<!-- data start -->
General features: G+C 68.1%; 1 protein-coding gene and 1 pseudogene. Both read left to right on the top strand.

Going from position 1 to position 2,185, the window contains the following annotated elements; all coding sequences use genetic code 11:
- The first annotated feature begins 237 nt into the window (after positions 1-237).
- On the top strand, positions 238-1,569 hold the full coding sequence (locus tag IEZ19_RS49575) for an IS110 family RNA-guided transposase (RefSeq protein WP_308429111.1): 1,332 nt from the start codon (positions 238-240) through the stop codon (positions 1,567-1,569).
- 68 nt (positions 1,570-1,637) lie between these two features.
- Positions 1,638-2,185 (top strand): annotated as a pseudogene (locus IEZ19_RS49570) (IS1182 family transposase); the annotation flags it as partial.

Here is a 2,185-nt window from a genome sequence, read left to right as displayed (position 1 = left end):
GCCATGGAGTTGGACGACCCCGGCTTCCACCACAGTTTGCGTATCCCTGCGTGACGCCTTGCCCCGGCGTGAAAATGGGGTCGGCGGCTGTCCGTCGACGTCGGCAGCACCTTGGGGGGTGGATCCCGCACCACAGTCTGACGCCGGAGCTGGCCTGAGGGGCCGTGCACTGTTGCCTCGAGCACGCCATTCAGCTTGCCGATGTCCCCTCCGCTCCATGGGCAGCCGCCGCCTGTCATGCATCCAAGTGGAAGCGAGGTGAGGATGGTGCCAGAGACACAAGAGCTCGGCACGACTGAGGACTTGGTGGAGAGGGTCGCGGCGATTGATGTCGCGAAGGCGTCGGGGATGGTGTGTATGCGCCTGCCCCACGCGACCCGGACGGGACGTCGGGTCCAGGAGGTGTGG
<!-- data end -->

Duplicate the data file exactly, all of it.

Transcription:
General features: G+C 68.1%; 1 protein-coding gene and 1 pseudogene. Both read left to right on the top strand.

Going from position 1 to position 2,185, the window contains the following annotated elements; all coding sequences use genetic code 11:
- The first annotated feature begins 237 nt into the window (after positions 1-237).
- On the top strand, positions 238-1,569 hold the full coding sequence (locus tag IEZ19_RS49575) for an IS110 family RNA-guided transposase (RefSeq protein WP_308429111.1): 1,332 nt from the start codon (positions 238-240) through the stop codon (positions 1,567-1,569).
- 68 nt (positions 1,570-1,637) lie between these two features.
- Positions 1,638-2,185 (top strand): annotated as a pseudogene (locus IEZ19_RS49570) (IS1182 family transposase); the annotation flags it as partial.

Here is a 2,185-nt window from a genome sequence, read left to right as displayed (position 1 = left end):
GCCATGGAGTTGGACGACCCCGGCTTCCACCACAGTTTGCGTATCCCTGCGTGACGCCTTGCCCCGGCGTGAAAATGGGGTCGGCGGCTGTCCGTCGACGTCGGCAGCACCTTGGGGGGTGGATCCCGCACCACAGTCTGACGCCGGAGCTGGCCTGAGGGGCCGTGCACTGTTGCCTCGAGCACGCCATTCAGCTTGCCGATGTCCCCTCCGCTCCATGGGCAGCCGCCGCCTGTCATGCATCCAAGTGGAAGCGAGGTGAGGATGGTGCCAGAGACACAAGAGCTCGGCACGACTGAGGACTTGGTGGAGAGGGTCGCGGCGATTGATGTCGCGAAGGCGTCGGGGATGGTGTGTATGCGCCTGCCCCACGCGACCCGGACGGGACGTCGGGTCCAGGAGGTGTGG